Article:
21st September 2023
New businesses flowering in South Bank
It’s good to see that some of our historic trading premises in South Bank have sprung into life again. Businesses inevitably reflect our modern preferences of course, so these are mainly cafes and restaurants opening up, serving the large number of people living in the area.
The history of the old shops in South Bank featured in our 2019 book, Shadows in the Bricks: the old shops of South Bank in York. Most of these shops dated from the early 20th century, with traditional grocery and other traders tightly squeezed into the red brick terraced streets, usually on corner sites, but sometimes in the front room of a house. If you look carefully, the streets of South Bank feature many fascinating brickwork variations, the ’shadows in the bricks’. You can also spot house corners chopped off where there was once a shop door.
We only have a few copies of this very popular book left, so if you want one, call in at Pextons or Frankie & Johnny's Cookshop.
We previously mentioned the new boutique Miloche, which has opened on the corner of South Bank Ave and Bishopthorpe Rd, but something a bit different is a modern single storey building next door here, dating from the 1980s. Many businesses used this building, you may remember George King Fruit and Vegetables (see photo), but later Bygones Antiques, Kestrel Printers, and Eperon Doors. By 2003 it had became South Bank Kitchens, eventually taken over in 2012 by Knaresborough Kitchens. After ten years they closed here last year, but retained their Knaresborough base.
We’re delighted that these premises have now re-opened as The Dark Horse Espresso Bar, a licenced cafe. It’s an expansion for Sydney-born Mark Edwards and his York-born wife Laura, who have run the very popular Dark Horse Espresso Bar in a horsebox on the edge of the Shambles Market since 2018, with a particular reputation for their excellent coffee and tasty toasties. A programme of alterations to the building and frontage here has included new decking, planter boxes and windows. It’s a great location for a corner café, as there is nothing similar between Bishopthorpe and Bishy Road. Laura said "It's been such hard work, over a year in the planning, but we've had our eyes on this spot for a long time."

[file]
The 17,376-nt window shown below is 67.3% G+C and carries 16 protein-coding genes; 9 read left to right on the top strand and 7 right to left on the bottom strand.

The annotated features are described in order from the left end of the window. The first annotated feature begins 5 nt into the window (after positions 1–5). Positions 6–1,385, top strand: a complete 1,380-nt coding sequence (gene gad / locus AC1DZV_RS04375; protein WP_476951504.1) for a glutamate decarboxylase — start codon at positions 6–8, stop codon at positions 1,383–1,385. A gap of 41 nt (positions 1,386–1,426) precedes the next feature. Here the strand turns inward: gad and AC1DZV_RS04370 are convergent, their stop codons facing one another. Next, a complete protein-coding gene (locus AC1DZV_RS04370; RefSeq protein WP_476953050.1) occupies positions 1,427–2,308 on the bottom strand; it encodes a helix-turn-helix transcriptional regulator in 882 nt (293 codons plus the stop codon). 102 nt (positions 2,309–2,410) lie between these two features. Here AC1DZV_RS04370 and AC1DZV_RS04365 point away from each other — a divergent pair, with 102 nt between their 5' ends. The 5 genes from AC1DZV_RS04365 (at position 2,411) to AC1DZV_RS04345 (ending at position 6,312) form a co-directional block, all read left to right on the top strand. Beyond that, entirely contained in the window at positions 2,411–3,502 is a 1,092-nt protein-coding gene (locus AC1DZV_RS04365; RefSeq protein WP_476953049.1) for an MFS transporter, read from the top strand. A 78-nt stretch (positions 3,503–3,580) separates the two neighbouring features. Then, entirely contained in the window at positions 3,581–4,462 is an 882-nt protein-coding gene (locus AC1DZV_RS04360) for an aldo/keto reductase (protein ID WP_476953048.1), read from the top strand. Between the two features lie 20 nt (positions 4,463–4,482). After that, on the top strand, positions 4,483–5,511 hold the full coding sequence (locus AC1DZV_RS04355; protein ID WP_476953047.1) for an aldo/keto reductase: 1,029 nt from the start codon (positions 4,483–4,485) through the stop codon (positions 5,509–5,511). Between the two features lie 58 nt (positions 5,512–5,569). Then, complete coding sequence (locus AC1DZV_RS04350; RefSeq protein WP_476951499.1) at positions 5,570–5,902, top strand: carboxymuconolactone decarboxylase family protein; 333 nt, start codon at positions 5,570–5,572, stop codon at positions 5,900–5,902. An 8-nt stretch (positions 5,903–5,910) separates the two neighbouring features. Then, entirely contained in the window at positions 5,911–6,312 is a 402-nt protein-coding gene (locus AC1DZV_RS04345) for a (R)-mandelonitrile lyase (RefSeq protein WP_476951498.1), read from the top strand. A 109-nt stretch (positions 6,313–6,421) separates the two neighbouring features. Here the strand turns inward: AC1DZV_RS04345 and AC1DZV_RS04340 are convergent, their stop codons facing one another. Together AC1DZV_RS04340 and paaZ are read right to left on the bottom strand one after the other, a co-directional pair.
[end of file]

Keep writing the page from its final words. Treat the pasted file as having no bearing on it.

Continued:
Another local shop has reopened at last on the corner of Balmoral Terrace and Count de Burgh Terrace.
This was an early grocers for 100 years, Joseph Easey from 1909, followed by William Robinson (1922-39) then Harold Kirby. By 1949 it was A E Thorns, who lasted until the mid-1980s, later Cox & Taylor off-licence, then Dave's, Hall's, J & M, and then Cox's Corner Shop. It was later known as South Bank Stores, but has been closed for quite a while.
Now Sara Winlow has opened Lapin: Flowers and Coffee here, a coffee shop and florist, with a licence to sell wine and beers.
Sara says "We are all about sustainability, so our locally grown flowers are grown without chemicals or pesticides! We use Roost Coffee small batch roasted in Malton. and have a range of Hebden teas, We make cakes in-house ourselves and sandwiches with C&S sourdough. The alcohol includes a sustainable wine collection, Cooper King which is distilled in York and carbon negative, and Brew York. I am also selling art from some local artists as a gifting collection, to complement the flowers. "
Further south, in the new Terry’s development, we have two new businesses, benefiting from the large number of new residents moving into the Chocolate Works. A well-stocked Coop opened last year on the corner of Campleshon Rd and Clock Tower Way, with nearly 2,500 sq. ft of space. It’s open between 7am and 10pm and there is also an Amazon locker for parcel collection and a facility for soft plastics recycling.
Clock Tower Way looking north towards Campleshon Rd, with the new Coop background right in this photo
Lastly we have an Italian café, deli and restaurant, The Old Liquor Store, which joins an architects and a dental practice in this old building next to the landmark Clock Tower at the Terry’s development. It’s Grade II listed, built 1924-30 for Terry's of York by architects J G Davies and L E Wade, in red brick English bond with sandstone ashlar dressings. The liquor store was used to store coffee beans from America, to be milled for chocolate, and rum for rum truffles.
The new cafe is the brainchild of Ben Williams, who previously ran The Rose and Crown pub in Sutton-on-the-Forest, and the head chef is Matt Leivers, who has worked for chef Andrew Pern, owner of Michelin-star The Star Inn the City in York. Some dishes on the menu reflect Terry’s, such as a ‘Terry’s-misu', Terry’s-influenced cocktails, and hot Terry’s chocolate orange sauce for pancakes. The interior has an industrial feel, with exposed metal beams and 1920s tiles from the factory, in cream with a dark red stripe. There is a terrace area for customers to sit out with a drink. Former Terry’s employees in local care homes have been contacted for their stories and memories to decorate the walls.
A welcome from Ryan